Facts about Lisfranc Injuries

Lisfranc injury

If you follow football you may have heard that Caroline Panthers quarterback, Cam Newton, was put on the disabled list for a Lisfranc injury. While less common than other sports injuries, we at Superior Foot & Ankle Care Center think it’s important to make information about this problem available, especially in the fall since football players are in a high-risk category.

FACT: The Lisfranc joint is located where the long bones of your toes (metatarsals) connect with the bones of the arch of your foot (tarsals). A ligament or tough band of tissue that joins two of these bones is called the Lisfranc ligament.

FACT: Lisfranc injuries can occur in different ways, some of which may occur simultaneously. These include:

  • Sprain—overstretching of the Lisfranc or other ligaments in the middle part of the foot
  • Fracture—this can be either a full break of a bone in the Lisfranc joint or an avulsion fracture which occurs when a small piece of bone is pulled off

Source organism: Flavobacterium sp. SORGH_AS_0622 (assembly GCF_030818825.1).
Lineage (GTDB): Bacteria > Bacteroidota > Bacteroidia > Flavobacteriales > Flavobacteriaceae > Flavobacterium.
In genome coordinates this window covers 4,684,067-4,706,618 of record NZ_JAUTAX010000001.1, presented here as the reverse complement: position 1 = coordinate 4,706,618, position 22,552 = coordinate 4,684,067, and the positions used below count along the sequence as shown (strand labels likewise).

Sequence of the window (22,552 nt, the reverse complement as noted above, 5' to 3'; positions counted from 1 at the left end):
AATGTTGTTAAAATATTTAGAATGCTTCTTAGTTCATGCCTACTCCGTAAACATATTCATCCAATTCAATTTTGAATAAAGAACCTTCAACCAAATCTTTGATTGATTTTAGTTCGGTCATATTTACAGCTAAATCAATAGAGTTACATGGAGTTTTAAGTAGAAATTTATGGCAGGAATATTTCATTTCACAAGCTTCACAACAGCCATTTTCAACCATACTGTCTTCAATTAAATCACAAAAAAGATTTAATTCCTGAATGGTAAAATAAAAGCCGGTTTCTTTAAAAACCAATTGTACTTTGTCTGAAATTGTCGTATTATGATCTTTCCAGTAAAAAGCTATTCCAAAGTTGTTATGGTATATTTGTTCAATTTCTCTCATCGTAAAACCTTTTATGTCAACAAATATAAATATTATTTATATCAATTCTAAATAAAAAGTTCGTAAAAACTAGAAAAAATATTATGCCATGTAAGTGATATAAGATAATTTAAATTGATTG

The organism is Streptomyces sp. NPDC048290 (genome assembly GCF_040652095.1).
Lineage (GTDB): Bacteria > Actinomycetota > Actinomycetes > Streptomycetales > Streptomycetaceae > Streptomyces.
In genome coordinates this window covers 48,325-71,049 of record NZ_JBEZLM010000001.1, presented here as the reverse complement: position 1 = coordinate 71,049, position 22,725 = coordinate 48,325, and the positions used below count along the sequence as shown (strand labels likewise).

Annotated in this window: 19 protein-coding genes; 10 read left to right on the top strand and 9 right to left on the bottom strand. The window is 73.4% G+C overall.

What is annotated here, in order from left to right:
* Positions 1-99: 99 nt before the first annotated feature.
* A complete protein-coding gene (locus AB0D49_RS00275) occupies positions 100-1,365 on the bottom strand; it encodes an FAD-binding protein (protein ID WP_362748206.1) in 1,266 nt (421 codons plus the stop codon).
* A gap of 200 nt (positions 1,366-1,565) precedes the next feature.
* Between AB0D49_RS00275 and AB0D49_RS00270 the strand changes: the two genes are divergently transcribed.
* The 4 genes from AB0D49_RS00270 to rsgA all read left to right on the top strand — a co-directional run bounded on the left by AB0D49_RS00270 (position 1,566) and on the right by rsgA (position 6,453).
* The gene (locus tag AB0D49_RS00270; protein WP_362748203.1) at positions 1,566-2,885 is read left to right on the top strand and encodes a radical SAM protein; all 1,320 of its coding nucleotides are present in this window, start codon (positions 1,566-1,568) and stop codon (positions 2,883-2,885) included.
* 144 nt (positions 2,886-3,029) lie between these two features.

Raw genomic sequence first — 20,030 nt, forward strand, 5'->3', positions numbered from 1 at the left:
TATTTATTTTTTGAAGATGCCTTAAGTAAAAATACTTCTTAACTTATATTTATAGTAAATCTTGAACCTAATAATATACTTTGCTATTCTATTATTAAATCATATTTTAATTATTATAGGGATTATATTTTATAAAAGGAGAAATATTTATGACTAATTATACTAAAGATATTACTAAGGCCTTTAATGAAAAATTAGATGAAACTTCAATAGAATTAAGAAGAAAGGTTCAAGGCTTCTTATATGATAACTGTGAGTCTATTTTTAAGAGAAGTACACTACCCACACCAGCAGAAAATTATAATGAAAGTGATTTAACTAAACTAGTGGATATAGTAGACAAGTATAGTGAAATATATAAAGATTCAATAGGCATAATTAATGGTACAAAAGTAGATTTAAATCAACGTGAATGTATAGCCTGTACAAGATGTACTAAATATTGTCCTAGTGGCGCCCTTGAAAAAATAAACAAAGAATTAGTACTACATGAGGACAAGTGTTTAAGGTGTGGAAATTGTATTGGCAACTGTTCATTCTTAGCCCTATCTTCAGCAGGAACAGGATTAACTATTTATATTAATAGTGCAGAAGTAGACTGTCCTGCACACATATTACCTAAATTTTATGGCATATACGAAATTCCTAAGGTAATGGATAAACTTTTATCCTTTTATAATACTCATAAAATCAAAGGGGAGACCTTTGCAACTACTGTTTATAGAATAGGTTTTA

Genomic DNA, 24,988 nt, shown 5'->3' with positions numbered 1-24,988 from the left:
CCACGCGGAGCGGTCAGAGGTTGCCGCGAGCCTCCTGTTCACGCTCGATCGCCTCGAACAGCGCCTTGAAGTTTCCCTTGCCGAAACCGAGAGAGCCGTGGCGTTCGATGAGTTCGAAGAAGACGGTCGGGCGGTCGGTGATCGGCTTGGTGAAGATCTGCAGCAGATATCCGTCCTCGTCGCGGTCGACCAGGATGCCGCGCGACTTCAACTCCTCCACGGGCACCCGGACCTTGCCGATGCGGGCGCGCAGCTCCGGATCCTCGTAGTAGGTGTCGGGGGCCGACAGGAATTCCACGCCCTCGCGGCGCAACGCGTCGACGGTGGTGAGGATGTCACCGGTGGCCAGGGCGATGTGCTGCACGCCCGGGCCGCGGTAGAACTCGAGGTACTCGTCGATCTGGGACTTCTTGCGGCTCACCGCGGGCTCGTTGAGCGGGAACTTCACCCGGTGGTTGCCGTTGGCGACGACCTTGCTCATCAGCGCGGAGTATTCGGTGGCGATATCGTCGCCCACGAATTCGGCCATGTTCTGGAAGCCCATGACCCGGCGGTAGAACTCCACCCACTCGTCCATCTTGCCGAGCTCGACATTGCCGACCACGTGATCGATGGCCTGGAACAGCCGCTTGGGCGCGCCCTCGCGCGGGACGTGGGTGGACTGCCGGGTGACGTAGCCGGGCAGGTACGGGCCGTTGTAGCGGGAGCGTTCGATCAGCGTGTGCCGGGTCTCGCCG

• Dislocation—the bones in the Lisfranc joint are forced out of their normal position

FACT: These types of injuries can happen as the result of trauma, such as a car accident or a heavy object falling on the midfoot, playing football or another contact sport, running or horseback riding. Sometimes, however, it can be caused by something as simple as missing a step on the stairs.

FACT: Signs that you may have injured your Lisfranc joint or ligament include:

  • Pain in the midfoot when pressure is applied, like standing
  • Swelling
  • Bruising or blistering on the arch or top of the foot
  • Widening of the foot
  • Difficulty bearing weight on the injured foot

FACT: If you notice these types of symptoms, don’t take a “wait and see” approach. Contact our Long Beach office immediately by calling, (562) 420-9800. Our podiatrists, Dr. Victoria M. Foley or Dr. Constance Ornelas will want to examine your foot and will also order x-rays or other imaging studies to determine if the Lisfranc has been injured. In some cases, emergency surgery may be necessary. Otherwise, conservative treatments such as immobilizing the foot with a cast, oral medications and physical therapy can be prescribed.